Today is National Purple Heart Day

Although the Purple Heart was created by President George Washington on this day in 1782, National Purple Heart Day has only been around since 2014. National Purple Heart Day is also known as Purple Heart Day, Purple Heart Recognition Day, and Purple Heart Appreciation Day. It’s considered an unofficial observance though communities across the nation observe the day in a number of different ways.

But first, let’s go through the history of the Purple Heart and its appearance within the LGBTQ+ Veteran community.

Before that, the SITREP would like to express appreciation for each and every servicemember and Veteran who has given life and limb for this nation’s defense. Thank you for your service and for your sacrifice.

Now, let’s get into it.

A Brief History

In 1782, General George Washington was the commander in chief of the Continental Army and he created the “Badge for Military Merit” that consisted of a purple, heart-shaped piece of silk edged in silver with the word Merit stitched across the front in silver.

The badge was presented to soldiers for “any singularly meritorious action” and allowed its wearers to bypass guards and sentinels without being challenged. Additionally, the honoree would have his name and regiment inscribed in a “Book of Merit.”

During the Revolutionary War, only three soldiers were known to have been awarded the “Purple Heart”: Elijah Churchill, William Brown, and Daniel Bissell, Jr. Sometime after, the “Book of Merit” was lost and the badge was forgotten, that is, until 1927 when U.S. Army Chief of Staff General Charles P. Summerall sent a draft bill to Congress to “revive the Badge of Military Merit.”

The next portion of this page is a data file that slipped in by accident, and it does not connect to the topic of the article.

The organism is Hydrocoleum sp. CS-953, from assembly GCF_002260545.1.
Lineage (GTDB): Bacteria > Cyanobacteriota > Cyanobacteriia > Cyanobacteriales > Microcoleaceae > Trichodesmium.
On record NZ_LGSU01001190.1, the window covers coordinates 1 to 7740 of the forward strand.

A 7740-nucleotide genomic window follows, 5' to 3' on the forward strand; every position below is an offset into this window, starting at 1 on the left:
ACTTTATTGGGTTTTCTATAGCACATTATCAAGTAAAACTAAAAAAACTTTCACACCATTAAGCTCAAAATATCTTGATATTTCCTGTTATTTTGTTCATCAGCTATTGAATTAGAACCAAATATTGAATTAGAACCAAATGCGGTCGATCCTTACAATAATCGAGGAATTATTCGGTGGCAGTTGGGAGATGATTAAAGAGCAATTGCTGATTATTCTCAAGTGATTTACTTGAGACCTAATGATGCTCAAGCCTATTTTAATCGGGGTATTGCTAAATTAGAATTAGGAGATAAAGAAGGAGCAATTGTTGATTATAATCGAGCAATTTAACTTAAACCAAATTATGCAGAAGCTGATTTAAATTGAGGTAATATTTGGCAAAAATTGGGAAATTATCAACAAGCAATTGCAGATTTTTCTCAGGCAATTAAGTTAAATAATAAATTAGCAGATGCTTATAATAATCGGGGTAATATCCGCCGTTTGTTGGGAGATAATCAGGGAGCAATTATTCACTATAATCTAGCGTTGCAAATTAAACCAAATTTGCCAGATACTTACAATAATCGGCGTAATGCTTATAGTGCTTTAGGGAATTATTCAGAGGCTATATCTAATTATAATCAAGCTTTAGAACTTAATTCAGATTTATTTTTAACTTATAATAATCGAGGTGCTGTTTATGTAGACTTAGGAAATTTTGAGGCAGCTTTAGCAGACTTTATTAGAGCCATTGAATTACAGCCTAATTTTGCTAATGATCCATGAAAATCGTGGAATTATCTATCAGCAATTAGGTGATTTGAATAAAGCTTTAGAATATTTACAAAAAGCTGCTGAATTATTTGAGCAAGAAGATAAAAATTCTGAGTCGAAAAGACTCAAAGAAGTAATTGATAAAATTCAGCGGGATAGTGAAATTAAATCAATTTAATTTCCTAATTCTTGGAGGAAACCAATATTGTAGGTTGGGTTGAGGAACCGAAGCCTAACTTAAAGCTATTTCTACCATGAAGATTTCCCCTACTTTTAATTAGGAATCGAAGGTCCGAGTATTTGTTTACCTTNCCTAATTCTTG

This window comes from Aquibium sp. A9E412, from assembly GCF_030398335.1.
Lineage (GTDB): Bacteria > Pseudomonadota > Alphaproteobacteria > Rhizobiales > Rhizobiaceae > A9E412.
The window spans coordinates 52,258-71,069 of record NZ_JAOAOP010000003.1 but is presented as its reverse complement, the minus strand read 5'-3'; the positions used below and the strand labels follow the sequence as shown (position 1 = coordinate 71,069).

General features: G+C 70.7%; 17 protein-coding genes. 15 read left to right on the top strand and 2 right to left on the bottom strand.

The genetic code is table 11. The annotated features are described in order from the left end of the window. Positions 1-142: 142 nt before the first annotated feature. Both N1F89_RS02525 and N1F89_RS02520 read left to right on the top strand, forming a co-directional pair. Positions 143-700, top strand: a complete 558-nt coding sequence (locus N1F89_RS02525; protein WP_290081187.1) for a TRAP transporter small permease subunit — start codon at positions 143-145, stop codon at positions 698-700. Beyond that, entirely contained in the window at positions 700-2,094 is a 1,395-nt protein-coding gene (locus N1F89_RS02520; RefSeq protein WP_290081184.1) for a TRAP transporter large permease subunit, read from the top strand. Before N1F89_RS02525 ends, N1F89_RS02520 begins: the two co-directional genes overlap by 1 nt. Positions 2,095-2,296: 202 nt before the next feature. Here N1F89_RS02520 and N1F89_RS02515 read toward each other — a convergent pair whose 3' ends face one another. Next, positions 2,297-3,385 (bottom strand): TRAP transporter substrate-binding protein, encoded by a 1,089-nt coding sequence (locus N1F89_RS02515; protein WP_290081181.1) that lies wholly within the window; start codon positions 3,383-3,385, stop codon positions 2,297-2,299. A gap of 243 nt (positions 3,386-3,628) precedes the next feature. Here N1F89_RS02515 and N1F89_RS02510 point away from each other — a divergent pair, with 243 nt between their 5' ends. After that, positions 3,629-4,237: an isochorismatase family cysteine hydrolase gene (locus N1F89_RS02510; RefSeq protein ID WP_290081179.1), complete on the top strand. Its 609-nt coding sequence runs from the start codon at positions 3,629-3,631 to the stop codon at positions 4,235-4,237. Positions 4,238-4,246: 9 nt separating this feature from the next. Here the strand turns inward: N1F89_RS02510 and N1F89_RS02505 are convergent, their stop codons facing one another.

The bill was ultimately unsuccessful and the cause of reviving the decoration went to General Summerall’s successor General Douglas MacArthur in 1931. It was General MacArthur’s hope that the “Purple Heart” be revived in time for the bicentennial of George Washington’s birth.

This time around, the effort was successful and the U.S. War Department announced the creation of the “Order of the Purple Heart” on Washington’s 200th birthday, February 22, 1932. In its first days, the Purple Heart was only authorized to be awarded to those serving in the Army or the Army Air Corps. It wasn’t until 1942 that a presidential order would be signed opening the Purple Heart to all branches of the military including the U.S. Coast Guard.

Awarding the Purple Heart

Since the Revolutionary War, the Purple Heart has reportedly been awarded to more than 1.8 million servicemembers. Below is an estimation of awards for every conflict since the badges creation in 1782:

  • Revolutionary War: Three
  • World War I: 320,000 (Awarded retroactively to U.S. Army personnel wounded in action or who were presented a “Meritorious Service Citation Certificate” for actions during the war.)
  • World War II: 1,000,000
  • Korean War: 118,600
  • Vietnam War: 351,000
  • Persian Gulf War: 607
  • War in Afghanistan: 12,500
  • Iraq War: 35,000

To date, the criteria for earning the Purple Heart continues to evolve and is too long to list. In general, the medal is awarded to U.S. servicemembers who have been wounded, killed in action, or have died or may die from wounds received in any action against the United States, action with an opposing armed force, the results of any hostile “foreign force”, and other situations where servicemembers find themselves under attack.

🌈 The Purple Heart in the LGBTQ+ Veteran Community

Since the beginning, LGBTQ+ men and women have served in our nation’s military and have gone on to earn awards for their service. While researching for this article, it was surprising to find how few LGBTQ+ personnel were out there who had earned a Purple Heart. Below are some noted recipients of the Purple Heart and articles found in the search for this article:

If you know of any LGBTQ+ Veterans or Servicemembers who have received the Purple Heart, feel free to send a message to the SITREP so they can be mentioned in future content:

Read More About the Purple Heart